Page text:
Osborne and the safe size for British banks
There is a fine line between forcing banks to have enough capital to protect themselves and their depositors against all realistic losses, and setting that capital ratio so high that - in the short term at least - the banks starve the economy of vital credit as they build up their capital.
In a globally competitive market, there is also a question of how far an economy like the UK can force higher capital ratios on its banks than other countries impose on their respective banks, without curbing British banks' global ambitions (although not everyone would agree that those global ambitions are a thoroughly good thing).
All of which explains what some would see as the most significant watering down by the chancellor of the recommendations to reform banks that George Osborne received last year from the Independent Commission on Banking, chaired by Sir John Vickers.
The Vickers Commission, set up the chancellor, recommended that there should be a ratio of 4.06% of pure equity capital to gross loans and investments, as what is known as a "backstop leverage cap", for the biggest banks. By historical standards of what is deemed to be prudent, that leverage backstop is not desperately high. Many would argue that a 5% ratio would be sounder.
In crude terms, it would mean that a bank would have to suffer a 4% fall in the value of all its loans and investments to be wiped out - which hasn't happened that often in history, but is not unthinkable. The losses of Royal Bank of Scotland in the last crisis, over three years or so, would not be a million miles from that.
What is important, however, is that the amount of capital relative to gross assets that Vickers wanted for very big banks was significantly higher than the proposed new internationally agreed leverage backstop, enshrined in the Basel lll rules, of 3%.
Now although the chancellor has implemented most of Vickers' many proposals to strengthen banks, on the leverage ratio he has decided that the UK cannot go beyond the new international norm.
In other words, if the Basel lll leverage ratio remains at 3%, then that is the ratio which will apply to British banks.
The biggest UK banks will be breathing a sigh of relief. Capital is expensive and in relatively short supply. So they were concerned that they would have been significantly constrained if subject to a higher ratio than overseas competitors.
But critics of the banks' sheer size - and there are a few of those around, including the governor of the Bank of England and the chairman of the FSA - will be concerned that British banks will remain dangerously large relative to the size of the economy and the financial resources of the British state.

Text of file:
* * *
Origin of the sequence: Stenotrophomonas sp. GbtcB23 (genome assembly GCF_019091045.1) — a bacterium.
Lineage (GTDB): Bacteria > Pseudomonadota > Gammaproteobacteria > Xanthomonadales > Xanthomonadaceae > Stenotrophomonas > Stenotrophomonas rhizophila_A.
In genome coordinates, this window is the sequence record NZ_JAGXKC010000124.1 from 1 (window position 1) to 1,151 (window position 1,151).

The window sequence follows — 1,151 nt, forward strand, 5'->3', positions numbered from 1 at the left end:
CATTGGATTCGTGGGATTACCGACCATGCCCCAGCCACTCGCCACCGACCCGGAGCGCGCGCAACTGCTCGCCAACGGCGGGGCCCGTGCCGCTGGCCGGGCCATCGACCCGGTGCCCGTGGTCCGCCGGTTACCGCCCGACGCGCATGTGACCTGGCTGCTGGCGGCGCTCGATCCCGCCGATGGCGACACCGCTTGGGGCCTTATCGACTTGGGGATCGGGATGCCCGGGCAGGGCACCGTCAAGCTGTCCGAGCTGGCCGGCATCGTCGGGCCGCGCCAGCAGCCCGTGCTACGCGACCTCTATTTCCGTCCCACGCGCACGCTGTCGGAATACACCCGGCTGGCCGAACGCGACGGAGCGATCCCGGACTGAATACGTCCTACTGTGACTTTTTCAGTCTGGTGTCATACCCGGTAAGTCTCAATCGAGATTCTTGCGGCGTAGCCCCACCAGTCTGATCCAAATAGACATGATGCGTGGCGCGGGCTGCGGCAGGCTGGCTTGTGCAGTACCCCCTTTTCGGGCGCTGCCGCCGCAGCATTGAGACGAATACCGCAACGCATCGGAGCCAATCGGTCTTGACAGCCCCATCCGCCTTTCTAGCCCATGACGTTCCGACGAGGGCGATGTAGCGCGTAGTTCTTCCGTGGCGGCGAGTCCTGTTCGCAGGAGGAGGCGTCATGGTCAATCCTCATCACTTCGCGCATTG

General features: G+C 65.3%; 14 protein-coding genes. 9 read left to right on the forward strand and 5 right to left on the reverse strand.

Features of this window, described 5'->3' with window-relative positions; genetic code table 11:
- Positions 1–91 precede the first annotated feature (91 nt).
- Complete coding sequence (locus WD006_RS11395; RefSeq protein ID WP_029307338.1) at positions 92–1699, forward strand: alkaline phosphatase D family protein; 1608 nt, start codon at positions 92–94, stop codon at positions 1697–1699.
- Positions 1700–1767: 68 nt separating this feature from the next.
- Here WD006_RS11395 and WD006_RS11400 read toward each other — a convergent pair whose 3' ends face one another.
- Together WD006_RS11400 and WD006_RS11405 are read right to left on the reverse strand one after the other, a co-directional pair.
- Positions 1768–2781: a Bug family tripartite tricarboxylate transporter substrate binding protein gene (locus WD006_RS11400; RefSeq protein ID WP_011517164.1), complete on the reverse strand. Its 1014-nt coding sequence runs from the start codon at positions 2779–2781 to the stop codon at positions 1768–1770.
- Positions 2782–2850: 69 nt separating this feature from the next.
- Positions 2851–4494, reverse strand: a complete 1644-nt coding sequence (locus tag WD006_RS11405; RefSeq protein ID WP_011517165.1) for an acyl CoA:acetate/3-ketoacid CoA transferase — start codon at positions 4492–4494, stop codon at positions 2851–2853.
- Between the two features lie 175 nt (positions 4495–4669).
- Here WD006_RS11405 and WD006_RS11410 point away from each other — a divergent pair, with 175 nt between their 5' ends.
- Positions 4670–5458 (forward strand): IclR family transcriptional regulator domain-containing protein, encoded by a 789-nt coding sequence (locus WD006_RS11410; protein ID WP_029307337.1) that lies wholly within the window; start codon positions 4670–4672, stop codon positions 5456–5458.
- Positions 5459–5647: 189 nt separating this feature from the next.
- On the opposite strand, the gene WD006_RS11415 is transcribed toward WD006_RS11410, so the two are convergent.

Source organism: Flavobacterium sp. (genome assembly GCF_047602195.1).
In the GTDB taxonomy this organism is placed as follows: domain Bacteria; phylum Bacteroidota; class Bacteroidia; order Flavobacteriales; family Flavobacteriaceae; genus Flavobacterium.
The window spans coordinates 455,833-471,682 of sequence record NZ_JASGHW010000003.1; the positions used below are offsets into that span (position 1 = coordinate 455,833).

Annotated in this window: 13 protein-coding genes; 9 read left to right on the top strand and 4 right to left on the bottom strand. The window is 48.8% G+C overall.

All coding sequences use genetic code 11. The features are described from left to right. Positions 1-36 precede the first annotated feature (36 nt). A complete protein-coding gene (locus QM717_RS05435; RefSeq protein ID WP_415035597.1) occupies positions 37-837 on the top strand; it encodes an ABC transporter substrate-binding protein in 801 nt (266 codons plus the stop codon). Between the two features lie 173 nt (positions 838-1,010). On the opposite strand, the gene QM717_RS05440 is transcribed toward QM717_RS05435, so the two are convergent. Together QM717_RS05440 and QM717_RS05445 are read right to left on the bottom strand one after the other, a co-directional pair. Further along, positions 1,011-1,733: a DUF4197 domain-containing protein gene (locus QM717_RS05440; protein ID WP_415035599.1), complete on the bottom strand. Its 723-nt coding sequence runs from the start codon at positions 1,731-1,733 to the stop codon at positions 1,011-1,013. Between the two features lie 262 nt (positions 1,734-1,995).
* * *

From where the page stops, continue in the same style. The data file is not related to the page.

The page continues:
It is worth reminding you that three banks - HSBC, RBS and Barclays - each have gross loans and investments equivalent to annual British economic output, GDP, or more. Which is why part of what the chancellor calls the British dilemma is how to allow our banks to thrive but not be so huge that when they get into difficulties they risk bankrupting the Exchequer and taxpayers.
To put that into context, British banks in aggregate are well over six times bigger than American banks, relative to the size of their respective economies.
That said, today's banking White Paper from the Treasury, which translates Vickers into firm policy, contains all sorts of other measures to limit the exposure of taxpayers to our banks - such as ring-fencing retail operations, so-called resolution procedures for breaking up banks in a crisis, and forcing banks to hold more debt able to absorb the losses that are generated when things go horribly wrong.
But the leverage backstop is a simple way of reining in banks' excessive ambitions.
In his Mansion House speech tonight, the chancellor is expected to say that his aim is to "protect taxpayers in a way that does not make the UK uncompetitive as a home of global banks" (according to extracts released by the Treasury last night).
He is achieving that, he thinks, partly by tempering Vickers leverage proposal, and also by modifying another of his recommendations - namely by giving an exemption to HSBC, a very international bank, to the stipulation that all its overseas operations should be subject to the same rules as its UK business on how much so-called "loss-absorbing" capital and debt they must hold (see this blog for more on this technical but significant waiver for HSBC).
But there is a risk for the UK in remaining the "home of global banks" (in Mr Osborne's words). And here is one way of thinking about that risk.
In the event that there is a proper banking union in the eurozone, and that the eurozone's crisis subsides - which may seem an absurd idea, but stranger things have happened - international investors would at that point note that the eurozone's banks were in effect insured or guaranteed by the collective resources of all eurozone countries, including mighty Germany. By contrast British banks would only be underwritten by the more limited resources of the UK public sector.
At that moment, the hideous issue of whether British banks remain both too big to fail and too big to save would become a highly relevant one again: it is not utterly impossible that the UK and its huge banks could seem a bigger financial risk than the eurozone.